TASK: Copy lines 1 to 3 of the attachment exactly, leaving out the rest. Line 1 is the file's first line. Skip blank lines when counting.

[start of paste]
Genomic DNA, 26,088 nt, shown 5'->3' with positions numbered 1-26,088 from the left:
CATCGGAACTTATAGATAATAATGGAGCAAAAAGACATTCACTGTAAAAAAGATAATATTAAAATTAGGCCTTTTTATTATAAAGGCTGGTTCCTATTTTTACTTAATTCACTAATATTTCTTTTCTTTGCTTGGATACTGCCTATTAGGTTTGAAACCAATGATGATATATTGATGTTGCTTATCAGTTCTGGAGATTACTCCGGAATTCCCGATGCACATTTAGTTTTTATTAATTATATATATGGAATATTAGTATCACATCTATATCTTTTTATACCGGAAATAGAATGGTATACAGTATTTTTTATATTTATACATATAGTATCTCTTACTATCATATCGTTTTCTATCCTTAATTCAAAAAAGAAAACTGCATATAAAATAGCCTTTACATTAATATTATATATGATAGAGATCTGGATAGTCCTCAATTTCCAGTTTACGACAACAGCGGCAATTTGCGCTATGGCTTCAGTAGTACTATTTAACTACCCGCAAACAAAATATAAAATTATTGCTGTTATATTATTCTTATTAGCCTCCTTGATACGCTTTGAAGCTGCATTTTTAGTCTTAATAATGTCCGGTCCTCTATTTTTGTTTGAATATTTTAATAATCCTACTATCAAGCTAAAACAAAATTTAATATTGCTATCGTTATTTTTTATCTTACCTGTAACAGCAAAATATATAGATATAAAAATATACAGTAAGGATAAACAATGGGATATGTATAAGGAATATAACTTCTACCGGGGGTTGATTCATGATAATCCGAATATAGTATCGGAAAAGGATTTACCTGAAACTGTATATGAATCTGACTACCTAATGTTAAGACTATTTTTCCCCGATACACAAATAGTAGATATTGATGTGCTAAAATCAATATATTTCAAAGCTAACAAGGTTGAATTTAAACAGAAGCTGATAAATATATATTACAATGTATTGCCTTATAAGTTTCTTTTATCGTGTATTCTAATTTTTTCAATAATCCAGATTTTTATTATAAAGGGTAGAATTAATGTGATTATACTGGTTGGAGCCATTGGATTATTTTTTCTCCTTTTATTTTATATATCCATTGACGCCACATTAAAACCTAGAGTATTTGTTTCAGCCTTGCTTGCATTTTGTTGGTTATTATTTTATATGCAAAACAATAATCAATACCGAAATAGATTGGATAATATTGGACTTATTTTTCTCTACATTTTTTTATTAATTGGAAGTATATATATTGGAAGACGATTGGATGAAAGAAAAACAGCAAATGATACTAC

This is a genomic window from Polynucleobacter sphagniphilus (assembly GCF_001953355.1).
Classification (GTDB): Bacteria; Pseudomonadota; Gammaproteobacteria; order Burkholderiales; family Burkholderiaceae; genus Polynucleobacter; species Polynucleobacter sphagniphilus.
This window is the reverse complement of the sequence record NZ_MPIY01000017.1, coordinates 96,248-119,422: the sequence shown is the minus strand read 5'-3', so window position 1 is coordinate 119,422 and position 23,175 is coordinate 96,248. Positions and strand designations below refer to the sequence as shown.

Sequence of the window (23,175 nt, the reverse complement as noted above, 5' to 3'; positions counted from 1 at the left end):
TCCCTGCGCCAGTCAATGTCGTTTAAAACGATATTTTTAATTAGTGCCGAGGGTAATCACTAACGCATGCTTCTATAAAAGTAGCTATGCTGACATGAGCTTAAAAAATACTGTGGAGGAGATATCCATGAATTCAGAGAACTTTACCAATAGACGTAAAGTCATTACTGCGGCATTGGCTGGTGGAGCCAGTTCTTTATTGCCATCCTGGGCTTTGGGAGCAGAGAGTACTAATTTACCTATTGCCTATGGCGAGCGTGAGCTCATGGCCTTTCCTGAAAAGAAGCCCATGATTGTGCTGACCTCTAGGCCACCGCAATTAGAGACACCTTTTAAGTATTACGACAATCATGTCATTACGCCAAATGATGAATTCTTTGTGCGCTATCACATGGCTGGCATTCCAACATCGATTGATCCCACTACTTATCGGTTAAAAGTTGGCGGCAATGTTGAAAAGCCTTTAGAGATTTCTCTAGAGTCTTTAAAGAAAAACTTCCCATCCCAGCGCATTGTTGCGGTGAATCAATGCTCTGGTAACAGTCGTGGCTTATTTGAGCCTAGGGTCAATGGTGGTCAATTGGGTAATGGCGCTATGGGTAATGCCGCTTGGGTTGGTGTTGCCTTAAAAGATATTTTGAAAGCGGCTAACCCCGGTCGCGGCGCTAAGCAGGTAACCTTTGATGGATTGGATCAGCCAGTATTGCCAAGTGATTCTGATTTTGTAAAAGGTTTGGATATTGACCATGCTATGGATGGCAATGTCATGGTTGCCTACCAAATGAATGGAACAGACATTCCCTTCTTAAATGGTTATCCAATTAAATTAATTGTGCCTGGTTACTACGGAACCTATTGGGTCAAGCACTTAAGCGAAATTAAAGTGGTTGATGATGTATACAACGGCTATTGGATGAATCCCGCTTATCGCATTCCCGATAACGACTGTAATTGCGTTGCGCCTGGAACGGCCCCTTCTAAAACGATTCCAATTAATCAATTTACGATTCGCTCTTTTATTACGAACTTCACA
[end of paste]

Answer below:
Genomic DNA, 26,088 nt, shown 5'->3' with positions numbered 1-26,088 from the left:
CATCGGAACTTATAGATAATAATGGAGCAAAAAGACATTCACTGTAAAAAAGATAATATTAAAATTAGGCCTTTTTATTATAAAGGCTGGTTCCTATTTTTACTTAATTCACTAATATTTCTTTTCTTTGCTTGGATACTGCCTATTAGGTTTGAAACCAATGATGATATATTGATGTTGCTTATCAGTTCTGGAGATTACTCCGGAATTCCCGATGCACATTTAGTTTTTATTAATTATATATATGGAATATTAGTATCACATCTATATCTTTTTATACCGGAAATAGAATGGTATACAGTATTTTTTATATTTATACATATAGTATCTCTTACTATCATATCGTTTTCTATCCTTAATTCAAAAAAGAAAACTGCATATAAAATAGCCTTTACATTAATATTATATATGATAGAGATCTGGATAGTCCTCAATTTCCAGTTTACGACAACAGCGGCAATTTGCGCTATGGCTTCAGTAGTACTATTTAACTACCCGCAAACAAAATATAAAATTATTGCTGTTATATTATTCTTATTAGCCTCCTTGATACGCTTTGAAGCTGCATTTTTAGTCTTAATAATGTCCGGTCCTCTATTTTTGTTTGAATATTTTAATAATCCTACTATCAAGCTAAAACAAAATTTAATATTGCTATCGTTATTTTTTATCTTACCTGTAACAGCAAAATATATAGATATAAAAATATACAGTAAGGATAAACAATGGGATATGTATAAGGAATATAACTTCTACCGGGGGTTGATTCATGATAATCCGAATATAGTATCGGAAAAGGATTTACCTGAAACTGTATATGAATCTGACTACCTAATGTTAAGACTATTTTTCCCCGATACACAAATAGTAGATATTGATGTGCTAAAATCAATATATTTCAAAGCTAACAAGGTTGAATTTAAACAGAAGCTGATAAATATATATTACAATGTATTGCCTTATAAGTTTCTTTTATCGTGTATTCTAATTTTTTCAATAATCCAGATTTTTATTATAAAGGGTAGAATTAATGTGATTATACTGGTTGGAGCCATTGGATTATTTTTTCTCCTTTTATTTTATATATCCATTGACGCCACATTAAAACCTAGAGTATTTGTTTCAGCCTTGCTTGCATTTTGTTGGTTATTATTTTATATGCAAAACAATAATCAATACCGAAATAGATTGGATAATATTGGACTTATTTTTCTCTACATTTTTTTATTAATTGGAAGTATATATATTGGAAGACGATTGGATGAAAGAAAAACAGCAAATGATACTAC

This is a genomic window from Polynucleobacter sphagniphilus (assembly GCF_001953355.1).